Giro-bound Kittel is the spring’s best sprinter
APELDOORN, The Netherlands (VN) — Marcel Kittel returns to grand tour racing after a disastrous year wracked by sickness. The Giro d’Italia, starting Friday, is his first since he won four stages and wore the yellow jersey in the 2014 Tour de France.
The blond German arrived in Apeldoorn and met with the press Thursday. Tomorrow, he will race a 9.8-kilometer time trial and Saturday, with the firepower of team Etixx – Quick-Step behind him, he will sprint for his first grand tour stage win since July 27, 2014.
“When I compare 2014 and now … This year was the best year ever in my career,” Kittel said. “I’m going in a good way. I don’t know if it’s possible to say I’m back to that shape. It’s hard to compare.”
Somewhere between sprinting to victory on the Champs-Élysées in Paris and the spring of 2015, it fell apart for the friendly German. Kittel won the People’s Choice Classic criterium prior to the Tour Down Under, but back in Europe, he fell sick. It led to a string of race cancellations, delays, and restarts. He hoped for a spot in the Tour, but former team Giant – Alpecin decided it was better to focus on John Degenkolb and Warren Barguil.
During the same time, team Etixx said goodbye to star sprinter Mark Cavendish and asked about Kittel. Kittel and Giant – Alpecin negotiated to end their agreement a year early, and Kittel found a new home and new motivation for the 2016 season.
“I had a good winter, mainly. I was never sick. I could focus on the new year,” Kittel said. “I had good support from my new team and teammates. My training went very well. That had a huge influence on the start of the season. That’s true, I can especially say that when, in 2015, everything went the opposite for me.”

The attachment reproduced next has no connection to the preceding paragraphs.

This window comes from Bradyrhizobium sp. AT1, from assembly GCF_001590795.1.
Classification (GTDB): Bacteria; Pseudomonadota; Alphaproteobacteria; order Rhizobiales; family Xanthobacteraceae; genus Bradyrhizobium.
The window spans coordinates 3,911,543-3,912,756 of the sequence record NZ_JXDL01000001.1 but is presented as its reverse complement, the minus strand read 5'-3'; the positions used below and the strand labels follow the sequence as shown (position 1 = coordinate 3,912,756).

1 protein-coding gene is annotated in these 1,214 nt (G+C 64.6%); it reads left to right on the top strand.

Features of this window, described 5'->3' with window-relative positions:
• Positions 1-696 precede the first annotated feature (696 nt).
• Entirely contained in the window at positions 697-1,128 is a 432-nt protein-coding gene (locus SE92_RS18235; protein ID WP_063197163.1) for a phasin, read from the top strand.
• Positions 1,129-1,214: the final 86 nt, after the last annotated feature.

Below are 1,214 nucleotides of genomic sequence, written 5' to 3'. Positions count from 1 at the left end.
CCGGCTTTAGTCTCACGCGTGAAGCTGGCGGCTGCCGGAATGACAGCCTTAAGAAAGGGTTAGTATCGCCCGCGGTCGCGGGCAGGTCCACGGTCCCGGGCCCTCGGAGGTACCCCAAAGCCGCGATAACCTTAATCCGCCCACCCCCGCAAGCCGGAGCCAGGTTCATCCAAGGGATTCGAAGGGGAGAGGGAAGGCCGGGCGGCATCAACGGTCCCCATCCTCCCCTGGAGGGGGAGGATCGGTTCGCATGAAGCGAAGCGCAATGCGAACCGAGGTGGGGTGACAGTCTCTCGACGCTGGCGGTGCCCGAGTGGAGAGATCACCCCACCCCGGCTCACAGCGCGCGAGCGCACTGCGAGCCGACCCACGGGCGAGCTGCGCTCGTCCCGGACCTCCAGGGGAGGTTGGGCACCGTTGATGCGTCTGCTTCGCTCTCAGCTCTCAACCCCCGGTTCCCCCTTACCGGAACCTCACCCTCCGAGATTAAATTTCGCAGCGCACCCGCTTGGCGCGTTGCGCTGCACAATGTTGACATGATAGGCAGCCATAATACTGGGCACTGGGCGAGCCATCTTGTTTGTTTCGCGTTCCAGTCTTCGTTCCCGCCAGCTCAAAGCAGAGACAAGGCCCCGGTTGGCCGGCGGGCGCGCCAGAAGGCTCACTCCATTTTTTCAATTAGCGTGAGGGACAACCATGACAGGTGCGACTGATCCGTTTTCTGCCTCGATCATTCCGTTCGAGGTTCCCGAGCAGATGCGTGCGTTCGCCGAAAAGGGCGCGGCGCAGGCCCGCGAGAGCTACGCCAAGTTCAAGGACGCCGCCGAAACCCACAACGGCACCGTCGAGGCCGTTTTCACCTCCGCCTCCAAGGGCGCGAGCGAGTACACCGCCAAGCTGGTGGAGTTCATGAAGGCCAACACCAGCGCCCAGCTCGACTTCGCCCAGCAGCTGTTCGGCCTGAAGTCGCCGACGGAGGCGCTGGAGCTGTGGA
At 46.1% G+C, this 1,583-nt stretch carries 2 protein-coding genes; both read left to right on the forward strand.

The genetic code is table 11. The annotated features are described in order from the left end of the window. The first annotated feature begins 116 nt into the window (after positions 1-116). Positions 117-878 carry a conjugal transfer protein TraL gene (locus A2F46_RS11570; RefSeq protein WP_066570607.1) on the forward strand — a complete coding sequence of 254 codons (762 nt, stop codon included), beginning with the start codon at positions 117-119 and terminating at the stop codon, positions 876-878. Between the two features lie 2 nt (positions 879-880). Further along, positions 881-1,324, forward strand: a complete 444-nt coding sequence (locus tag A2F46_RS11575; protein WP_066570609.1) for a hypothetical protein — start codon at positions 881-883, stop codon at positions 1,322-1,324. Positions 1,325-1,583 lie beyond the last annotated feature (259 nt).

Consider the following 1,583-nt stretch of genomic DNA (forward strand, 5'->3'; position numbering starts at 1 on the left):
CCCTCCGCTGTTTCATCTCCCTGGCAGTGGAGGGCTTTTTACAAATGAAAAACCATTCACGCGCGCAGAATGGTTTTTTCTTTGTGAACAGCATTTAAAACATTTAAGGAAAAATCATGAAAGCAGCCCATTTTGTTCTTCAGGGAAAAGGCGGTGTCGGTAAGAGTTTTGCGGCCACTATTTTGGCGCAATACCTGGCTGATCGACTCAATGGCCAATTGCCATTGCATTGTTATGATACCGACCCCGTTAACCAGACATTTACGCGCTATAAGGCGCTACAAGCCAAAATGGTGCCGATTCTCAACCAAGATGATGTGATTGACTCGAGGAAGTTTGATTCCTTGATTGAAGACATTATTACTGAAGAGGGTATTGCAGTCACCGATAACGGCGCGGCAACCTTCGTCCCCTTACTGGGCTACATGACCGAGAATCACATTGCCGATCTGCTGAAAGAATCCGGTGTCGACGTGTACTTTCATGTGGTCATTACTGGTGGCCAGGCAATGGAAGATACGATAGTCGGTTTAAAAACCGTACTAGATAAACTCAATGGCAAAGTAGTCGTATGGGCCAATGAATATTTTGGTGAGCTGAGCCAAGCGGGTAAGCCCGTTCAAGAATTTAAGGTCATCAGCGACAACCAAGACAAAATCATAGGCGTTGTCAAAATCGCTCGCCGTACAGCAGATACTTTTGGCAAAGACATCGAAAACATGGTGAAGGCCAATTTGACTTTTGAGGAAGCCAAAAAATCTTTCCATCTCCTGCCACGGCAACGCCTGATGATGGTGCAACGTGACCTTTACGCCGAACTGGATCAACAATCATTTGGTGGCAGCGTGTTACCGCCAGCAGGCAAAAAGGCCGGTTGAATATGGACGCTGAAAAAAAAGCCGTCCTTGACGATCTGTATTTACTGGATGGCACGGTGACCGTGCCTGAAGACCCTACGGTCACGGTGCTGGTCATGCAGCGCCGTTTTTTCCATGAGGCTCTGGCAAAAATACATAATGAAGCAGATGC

Kittel galloped out of the gates with determination this 2016 season. He won two stages and the overall in the Dubai Tour and kept charging. He is the most successful WorldTour cyclist in terms of wins to date. He counts eight. Norwegian Alexander Kristoff (Katusha) has seven and further down, cycling’s former top sprinter, Mark Cavendish (Dimension Data), has three.
“I don’t want to compare teams anymore, I don’t know if Mark Cavendish gets those questions, if he has to compare his new team to the old one where he was before. It’s not possible to compare them,” Kittel explained.
“I found that it was easy to make the connections and to work together with my teammates. When you look to the results we had this year, I can’t complain how the lead-out works. We’ve been successful in many races with the lead-out, but also in races like Scheldeprijs and the Tour de Romandie with some rides who never led-out before. We were able to react with confidence.”
It bodes well for the 27-year-old, with around seven sprint stages on tap in the 99th Giro d’Italia, including two in the Netherlands, where this year’s race starts. Stage 2 to Nijmegen and stage 3 to Arnhem suit fast finishers. Kittel named André Greipel (Lotto – Soudal), Giacomo Nizzolo (Trek – Segafredo), Elia Viviani (Sky), and Arnaud Démare (FDJ) as some of his rivals.
He hopes to last longer than in 2014, his last Giro. He won the first two stages in Belfast and in Dublin, and then had to abandon with sickness. But regardless, Kittel is ready to get back to his grand tour-winning ways.